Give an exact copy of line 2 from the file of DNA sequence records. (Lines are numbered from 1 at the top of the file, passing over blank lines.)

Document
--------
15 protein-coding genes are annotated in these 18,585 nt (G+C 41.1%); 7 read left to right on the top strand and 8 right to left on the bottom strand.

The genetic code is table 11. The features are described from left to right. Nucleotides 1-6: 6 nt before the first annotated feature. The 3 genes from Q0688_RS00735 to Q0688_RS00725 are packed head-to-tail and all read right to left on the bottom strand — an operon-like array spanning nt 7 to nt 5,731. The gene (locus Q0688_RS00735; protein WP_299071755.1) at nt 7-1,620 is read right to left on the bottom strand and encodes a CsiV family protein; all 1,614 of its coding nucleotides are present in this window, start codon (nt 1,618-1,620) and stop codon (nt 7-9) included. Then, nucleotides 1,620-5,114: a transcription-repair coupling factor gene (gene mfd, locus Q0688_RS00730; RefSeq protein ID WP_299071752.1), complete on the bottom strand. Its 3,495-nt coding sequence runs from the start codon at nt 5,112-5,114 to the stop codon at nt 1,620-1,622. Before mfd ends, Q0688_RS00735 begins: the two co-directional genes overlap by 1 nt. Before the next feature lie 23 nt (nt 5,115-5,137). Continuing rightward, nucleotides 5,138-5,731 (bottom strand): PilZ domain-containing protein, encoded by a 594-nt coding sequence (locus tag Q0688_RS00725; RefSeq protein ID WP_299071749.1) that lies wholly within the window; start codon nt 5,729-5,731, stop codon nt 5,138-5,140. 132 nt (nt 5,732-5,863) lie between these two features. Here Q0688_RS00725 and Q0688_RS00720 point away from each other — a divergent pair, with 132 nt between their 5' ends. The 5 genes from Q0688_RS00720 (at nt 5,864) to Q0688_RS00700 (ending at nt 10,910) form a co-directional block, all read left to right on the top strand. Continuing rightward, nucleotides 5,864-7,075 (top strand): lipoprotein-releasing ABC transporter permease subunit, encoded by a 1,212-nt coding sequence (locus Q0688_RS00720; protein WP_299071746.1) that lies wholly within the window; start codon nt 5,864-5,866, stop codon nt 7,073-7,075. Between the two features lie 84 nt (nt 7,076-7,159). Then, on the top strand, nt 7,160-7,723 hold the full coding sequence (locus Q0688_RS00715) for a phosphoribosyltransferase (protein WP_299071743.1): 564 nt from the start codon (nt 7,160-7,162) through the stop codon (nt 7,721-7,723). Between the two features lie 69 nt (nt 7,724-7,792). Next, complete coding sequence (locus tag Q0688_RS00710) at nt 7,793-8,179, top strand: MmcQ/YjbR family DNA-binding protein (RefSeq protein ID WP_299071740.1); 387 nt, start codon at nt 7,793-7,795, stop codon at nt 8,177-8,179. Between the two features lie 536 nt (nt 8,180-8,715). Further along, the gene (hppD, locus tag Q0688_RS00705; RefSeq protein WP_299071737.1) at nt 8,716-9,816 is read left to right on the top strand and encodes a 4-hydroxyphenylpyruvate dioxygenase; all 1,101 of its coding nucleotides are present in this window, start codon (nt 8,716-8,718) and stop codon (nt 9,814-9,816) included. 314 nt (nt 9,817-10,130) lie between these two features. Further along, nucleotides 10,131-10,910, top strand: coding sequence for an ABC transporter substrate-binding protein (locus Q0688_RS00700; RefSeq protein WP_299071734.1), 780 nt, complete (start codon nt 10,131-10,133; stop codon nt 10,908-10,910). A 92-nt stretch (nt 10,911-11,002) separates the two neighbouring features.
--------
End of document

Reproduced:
The genetic code is table 11. The features are described from left to right. Nucleotides 1-6: 6 nt before the first annotated feature. The 3 genes from Q0688_RS00735 to Q0688_RS00725 are packed head-to-tail and all read right to left on the bottom strand — an operon-like array spanning nt 7 to nt 5,731. The gene (locus Q0688_RS00735; protein WP_299071755.1) at nt 7-1,620 is read right to left on the bottom strand and encodes a CsiV family protein; all 1,614 of its coding nucleotides are present in this window, start codon (nt 1,618-1,620) and stop codon (nt 7-9) included. Then, nucleotides 1,620-5,114: a transcription-repair coupling factor gene (gene mfd, locus Q0688_RS00730; RefSeq protein ID WP_299071752.1), complete on the bottom strand. Its 3,495-nt coding sequence runs from the start codon at nt 5,112-5,114 to the stop codon at nt 1,620-1,622. Before mfd ends, Q0688_RS00735 begins: the two co-directional genes overlap by 1 nt. Before the next feature lie 23 nt (nt 5,115-5,137). Continuing rightward, nucleotides 5,138-5,731 (bottom strand): PilZ domain-containing protein, encoded by a 594-nt coding sequence (locus tag Q0688_RS00725; RefSeq protein ID WP_299071749.1) that lies wholly within the window; start codon nt 5,729-5,731, stop codon nt 5,138-5,140. 132 nt (nt 5,732-5,863) lie between these two features. Here Q0688_RS00725 and Q0688_RS00720 point away from each other — a divergent pair, with 132 nt between their 5' ends. The 5 genes from Q0688_RS00720 (at nt 5,864) to Q0688_RS00700 (ending at nt 10,910) form a co-directional block, all read left to right on the top strand. Continuing rightward, nucleotides 5,864-7,075 (top strand): lipoprotein-releasing ABC transporter permease subunit, encoded by a 1,212-nt coding sequence (locus Q0688_RS00720; protein WP_299071746.1) that lies wholly within the window; start codon nt 5,864-5,866, stop codon nt 7,073-7,075. Between the two features lie 84 nt (nt 7,076-7,159). Then, on the top strand, nt 7,160-7,723 hold the full coding sequence (locus Q0688_RS00715) for a phosphoribosyltransferase (protein WP_299071743.1): 564 nt from the start codon (nt 7,160-7,162) through the stop codon (nt 7,721-7,723). Between the two features lie 69 nt (nt 7,724-7,792). Next, complete coding sequence (locus tag Q0688_RS00710) at nt 7,793-8,179, top strand: MmcQ/YjbR family DNA-binding protein (RefSeq protein ID WP_299071740.1); 387 nt, start codon at nt 7,793-7,795, stop codon at nt 8,177-8,179. Between the two features lie 536 nt (nt 8,180-8,715). Further along, the gene (hppD, locus tag Q0688_RS00705; RefSeq protein WP_299071737.1) at nt 8,716-9,816 is read left to right on the top strand and encodes a 4-hydroxyphenylpyruvate dioxygenase; all 1,101 of its coding nucleotides are present in this window, start codon (nt 8,716-8,718) and stop codon (nt 9,814-9,816) included. 314 nt (nt 9,817-10,130) lie between these two features. Further along, nucleotides 10,131-10,910, top strand: coding sequence for an ABC transporter substrate-binding protein (locus Q0688_RS00700; RefSeq protein WP_299071734.1), 780 nt, complete (start codon nt 10,131-10,133; stop codon nt 10,908-10,910). A 92-nt stretch (nt 10,911-11,002) separates the two neighbouring features.